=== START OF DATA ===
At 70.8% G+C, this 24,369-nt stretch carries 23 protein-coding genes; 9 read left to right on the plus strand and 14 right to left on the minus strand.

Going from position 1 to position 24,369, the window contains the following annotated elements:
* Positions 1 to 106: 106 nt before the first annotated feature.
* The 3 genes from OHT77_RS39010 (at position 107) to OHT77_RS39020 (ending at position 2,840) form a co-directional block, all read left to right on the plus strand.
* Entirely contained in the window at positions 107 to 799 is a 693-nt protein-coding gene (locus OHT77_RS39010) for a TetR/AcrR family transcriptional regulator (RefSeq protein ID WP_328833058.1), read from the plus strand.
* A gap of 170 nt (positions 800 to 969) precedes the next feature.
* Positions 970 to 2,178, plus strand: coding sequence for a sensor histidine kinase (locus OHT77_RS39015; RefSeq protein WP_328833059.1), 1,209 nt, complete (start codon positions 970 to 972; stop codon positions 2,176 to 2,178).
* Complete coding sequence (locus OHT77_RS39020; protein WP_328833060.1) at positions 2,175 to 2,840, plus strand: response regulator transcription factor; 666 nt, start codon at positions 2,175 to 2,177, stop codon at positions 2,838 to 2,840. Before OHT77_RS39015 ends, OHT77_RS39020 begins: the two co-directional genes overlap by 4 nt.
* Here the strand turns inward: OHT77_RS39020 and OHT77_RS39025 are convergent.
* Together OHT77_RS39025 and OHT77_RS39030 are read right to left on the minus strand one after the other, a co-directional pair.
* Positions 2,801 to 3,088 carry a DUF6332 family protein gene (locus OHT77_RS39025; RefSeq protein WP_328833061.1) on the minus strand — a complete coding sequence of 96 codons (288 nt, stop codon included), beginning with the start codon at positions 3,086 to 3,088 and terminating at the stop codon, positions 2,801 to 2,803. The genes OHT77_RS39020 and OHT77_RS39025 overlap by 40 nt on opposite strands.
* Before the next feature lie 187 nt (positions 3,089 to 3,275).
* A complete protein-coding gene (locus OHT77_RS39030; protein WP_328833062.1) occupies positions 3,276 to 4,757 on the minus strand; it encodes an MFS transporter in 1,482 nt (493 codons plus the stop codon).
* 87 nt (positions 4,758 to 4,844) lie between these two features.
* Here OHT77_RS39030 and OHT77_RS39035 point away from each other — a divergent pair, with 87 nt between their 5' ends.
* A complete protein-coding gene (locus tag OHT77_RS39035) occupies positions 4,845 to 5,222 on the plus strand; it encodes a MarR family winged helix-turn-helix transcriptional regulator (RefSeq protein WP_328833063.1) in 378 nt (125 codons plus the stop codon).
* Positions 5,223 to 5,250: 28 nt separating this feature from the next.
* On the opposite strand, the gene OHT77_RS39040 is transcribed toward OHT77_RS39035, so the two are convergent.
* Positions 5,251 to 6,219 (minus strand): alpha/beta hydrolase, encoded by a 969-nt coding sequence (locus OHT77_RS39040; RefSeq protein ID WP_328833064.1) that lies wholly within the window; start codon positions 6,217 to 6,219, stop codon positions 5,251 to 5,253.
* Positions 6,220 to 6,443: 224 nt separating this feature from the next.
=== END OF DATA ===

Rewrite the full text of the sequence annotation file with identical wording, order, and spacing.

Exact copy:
At 70.8% G+C, this 24,369-nt stretch carries 23 protein-coding genes; 9 read left to right on the plus strand and 14 right to left on the minus strand.

Going from position 1 to position 24,369, the window contains the following annotated elements:
* Positions 1 to 106: 106 nt before the first annotated feature.
* The 3 genes from OHT77_RS39010 (at position 107) to OHT77_RS39020 (ending at position 2,840) form a co-directional block, all read left to right on the plus strand.
* Entirely contained in the window at positions 107 to 799 is a 693-nt protein-coding gene (locus OHT77_RS39010) for a TetR/AcrR family transcriptional regulator (RefSeq protein ID WP_328833058.1), read from the plus strand.
* A gap of 170 nt (positions 800 to 969) precedes the next feature.
* Positions 970 to 2,178, plus strand: coding sequence for a sensor histidine kinase (locus OHT77_RS39015; RefSeq protein WP_328833059.1), 1,209 nt, complete (start codon positions 970 to 972; stop codon positions 2,176 to 2,178).
* Complete coding sequence (locus OHT77_RS39020; protein WP_328833060.1) at positions 2,175 to 2,840, plus strand: response regulator transcription factor; 666 nt, start codon at positions 2,175 to 2,177, stop codon at positions 2,838 to 2,840. Before OHT77_RS39015 ends, OHT77_RS39020 begins: the two co-directional genes overlap by 4 nt.
* Here the strand turns inward: OHT77_RS39020 and OHT77_RS39025 are convergent.
* Together OHT77_RS39025 and OHT77_RS39030 are read right to left on the minus strand one after the other, a co-directional pair.
* Positions 2,801 to 3,088 carry a DUF6332 family protein gene (locus OHT77_RS39025; RefSeq protein WP_328833061.1) on the minus strand — a complete coding sequence of 96 codons (288 nt, stop codon included), beginning with the start codon at positions 3,086 to 3,088 and terminating at the stop codon, positions 2,801 to 2,803. The genes OHT77_RS39020 and OHT77_RS39025 overlap by 40 nt on opposite strands.
* Before the next feature lie 187 nt (positions 3,089 to 3,275).
* A complete protein-coding gene (locus OHT77_RS39030; protein WP_328833062.1) occupies positions 3,276 to 4,757 on the minus strand; it encodes an MFS transporter in 1,482 nt (493 codons plus the stop codon).
* 87 nt (positions 4,758 to 4,844) lie between these two features.
* Here OHT77_RS39030 and OHT77_RS39035 point away from each other — a divergent pair, with 87 nt between their 5' ends.
* A complete protein-coding gene (locus tag OHT77_RS39035) occupies positions 4,845 to 5,222 on the plus strand; it encodes a MarR family winged helix-turn-helix transcriptional regulator (RefSeq protein WP_328833063.1) in 378 nt (125 codons plus the stop codon).
* Positions 5,223 to 5,250: 28 nt separating this feature from the next.
* On the opposite strand, the gene OHT77_RS39040 is transcribed toward OHT77_RS39035, so the two are convergent.
* Positions 5,251 to 6,219 (minus strand): alpha/beta hydrolase, encoded by a 969-nt coding sequence (locus OHT77_RS39040; RefSeq protein ID WP_328833064.1) that lies wholly within the window; start codon positions 6,217 to 6,219, stop codon positions 5,251 to 5,253.
* Positions 6,220 to 6,443: 224 nt separating this feature from the next.